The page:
other’ (1:47 – 1:59). He continues to list further influences from both the U.K. and U.S.A.
including the Allman Brothers and Alan Holdsworth. Further demonstration of influence
from both sides of the Atlantic can be found in Garsed’s composition Burgers in Bed which is
shown in figure 41. Aesthetically, the tune sits firmly in the Jazz/Fusion genre which has its
roots in the United States. However, a comparison to the piano and guitar riff in the song
Hey Bulldog composed by Lennon and McCartney and released on the Yellow Submarine
soundtrack in 1969 shows the riffs to be almost identical, although in different keys.
Figure 41 – Comparison of riffs from Burgers in Bed and Hey Bulldog
Figure 41 – Burgers in Bed, measures 1-2, transcribed by author (Garsed, unpublished)., Hey
Bulldog, measures 3-4, transcribed by author, (Lennon & McCartney, 1968)
Frank Gambale has released sixteen albums as a solo artist and is featured on almost
thirty other albums as a guest artist or sideman, including seven albums with Jazz
keyboardist Chick Corea’s (b, 1941) Elektrik Band. He has released five instructional videos
and written four instructional books. Born in Canberra into a musical family he studied at
the Guitar Institute of Technology (G.I.T.) in Los Angeles and has since become a mainstay in
the global Jazz Fusion community. To accurately gauge his personal influence on the guitar
community would require a separate study, as would an analytical examination of his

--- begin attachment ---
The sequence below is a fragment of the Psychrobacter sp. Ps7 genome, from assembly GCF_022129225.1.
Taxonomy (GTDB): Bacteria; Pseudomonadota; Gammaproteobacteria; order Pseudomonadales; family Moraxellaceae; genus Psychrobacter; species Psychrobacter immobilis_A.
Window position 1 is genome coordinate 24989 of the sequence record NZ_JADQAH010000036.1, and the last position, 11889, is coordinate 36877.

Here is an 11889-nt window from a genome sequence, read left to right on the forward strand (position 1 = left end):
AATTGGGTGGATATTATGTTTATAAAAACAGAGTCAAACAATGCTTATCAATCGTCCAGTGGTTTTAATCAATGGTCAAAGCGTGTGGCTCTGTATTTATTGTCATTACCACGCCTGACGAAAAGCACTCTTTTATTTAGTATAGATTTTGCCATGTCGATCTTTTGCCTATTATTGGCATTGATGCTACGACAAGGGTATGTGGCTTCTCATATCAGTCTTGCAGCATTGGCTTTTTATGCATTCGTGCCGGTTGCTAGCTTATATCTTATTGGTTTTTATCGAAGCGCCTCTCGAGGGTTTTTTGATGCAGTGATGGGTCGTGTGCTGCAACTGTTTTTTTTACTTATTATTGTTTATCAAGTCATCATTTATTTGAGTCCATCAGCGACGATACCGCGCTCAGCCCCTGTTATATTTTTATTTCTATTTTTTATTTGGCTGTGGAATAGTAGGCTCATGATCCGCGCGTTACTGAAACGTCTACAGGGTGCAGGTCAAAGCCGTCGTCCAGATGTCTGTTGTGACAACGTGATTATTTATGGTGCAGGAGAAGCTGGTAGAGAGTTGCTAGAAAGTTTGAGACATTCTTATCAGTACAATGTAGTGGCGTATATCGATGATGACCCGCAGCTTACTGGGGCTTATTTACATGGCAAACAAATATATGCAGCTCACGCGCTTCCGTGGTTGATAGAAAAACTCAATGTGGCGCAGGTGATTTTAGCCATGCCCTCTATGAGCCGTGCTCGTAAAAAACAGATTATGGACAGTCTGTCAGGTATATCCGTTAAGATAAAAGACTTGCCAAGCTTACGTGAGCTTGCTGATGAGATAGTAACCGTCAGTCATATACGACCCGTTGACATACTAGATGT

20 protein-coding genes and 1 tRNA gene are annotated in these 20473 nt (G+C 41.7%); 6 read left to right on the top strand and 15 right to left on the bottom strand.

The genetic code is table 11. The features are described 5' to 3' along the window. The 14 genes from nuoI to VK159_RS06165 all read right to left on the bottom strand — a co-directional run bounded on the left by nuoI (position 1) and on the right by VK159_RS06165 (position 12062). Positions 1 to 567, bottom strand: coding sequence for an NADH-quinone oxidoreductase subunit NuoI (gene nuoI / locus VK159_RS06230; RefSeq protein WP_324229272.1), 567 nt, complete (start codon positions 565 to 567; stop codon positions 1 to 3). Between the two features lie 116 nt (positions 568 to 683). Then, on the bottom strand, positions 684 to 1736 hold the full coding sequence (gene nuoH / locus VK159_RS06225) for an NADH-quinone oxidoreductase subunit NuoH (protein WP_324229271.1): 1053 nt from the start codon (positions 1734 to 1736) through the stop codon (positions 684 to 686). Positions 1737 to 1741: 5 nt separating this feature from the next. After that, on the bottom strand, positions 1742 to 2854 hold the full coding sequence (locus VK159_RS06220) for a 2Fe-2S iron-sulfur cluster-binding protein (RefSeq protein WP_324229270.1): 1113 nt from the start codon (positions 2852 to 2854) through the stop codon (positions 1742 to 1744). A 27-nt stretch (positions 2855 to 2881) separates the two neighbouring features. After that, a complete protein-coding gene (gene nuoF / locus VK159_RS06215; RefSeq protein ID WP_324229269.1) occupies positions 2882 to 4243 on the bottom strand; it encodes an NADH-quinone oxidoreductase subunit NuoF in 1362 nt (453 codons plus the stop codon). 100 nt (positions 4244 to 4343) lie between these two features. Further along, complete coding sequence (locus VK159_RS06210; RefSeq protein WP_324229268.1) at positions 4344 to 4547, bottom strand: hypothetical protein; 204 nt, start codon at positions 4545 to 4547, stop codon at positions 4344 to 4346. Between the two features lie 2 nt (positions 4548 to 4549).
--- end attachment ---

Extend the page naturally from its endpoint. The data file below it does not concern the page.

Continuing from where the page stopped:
compositions and performance style. Suffice to say that he is widely recognized as one of
the pioneers of right hand techniques now considered de rigueur for fusion guitar playing:
‘Gambale is the undisputed genius who originated the sweep picking technique and
elevated it to a precise art form now standard in the guitar lexicon’ (frankgambale.com,
2017). Together with the Chick Corea Elektrik Band, Gambale has won a Grammy award and
been nominated for two more. His 1988 live album was nominated for Best Contemporary
Jazz album and he has twice been named best fusion guitarist by the Guitar Player Magazine
reader’s poll. Although he was born in Australia and his fourth solo album was titled
Thunder from Downunder his music and performance style is firmly rooted in American
styles and it is difficult to see his music as anything but a derivative of American music
culture. On his web-site he lists his top 34 favorite and influential albums. There are no
Australian artists listed (frankgambale.com, 2017).
No discussion on Australian guitar culture would be complete without the inclusion
of Tommy Emmanuel (b. 1955). Emmanuel is one of only four guitarists to be endowed with
the title Certified Guitar Player (C.G.P.) by Chet Atkins and in 2010 he has been appointed as
Member of the Order of Australia. He has won numerous Australian and International
awards including a Grammy and has twice been named best acoustic guitarist in the Guitar
Player Magazine’s reader’s poll. His global footprint in the guitar culture is possibly the
largest of any Australian as his performance style encompasses Rock, Blues, Country and in
recent years Jazz. His global exposure includes a performance at the closing ceremony of the
Olympic Games in Sydney 2000 with a potential audience of 3.7 billion viewers across 220
countries (R. Phillips, 2000). He has toured, performed and recorded with a large number of
iconic Australian artists including, John Farnham, Dragon, The Bushwackers, Darryl
Braithwaite, Human Nature and Glenn Shorrock (McFarlane, 2017). From a cultural
influence perspective Emmanuel’s music leans heavily toward the American end of the
spectrum with a strong Country Western flavor mixed with some elements of Blues, and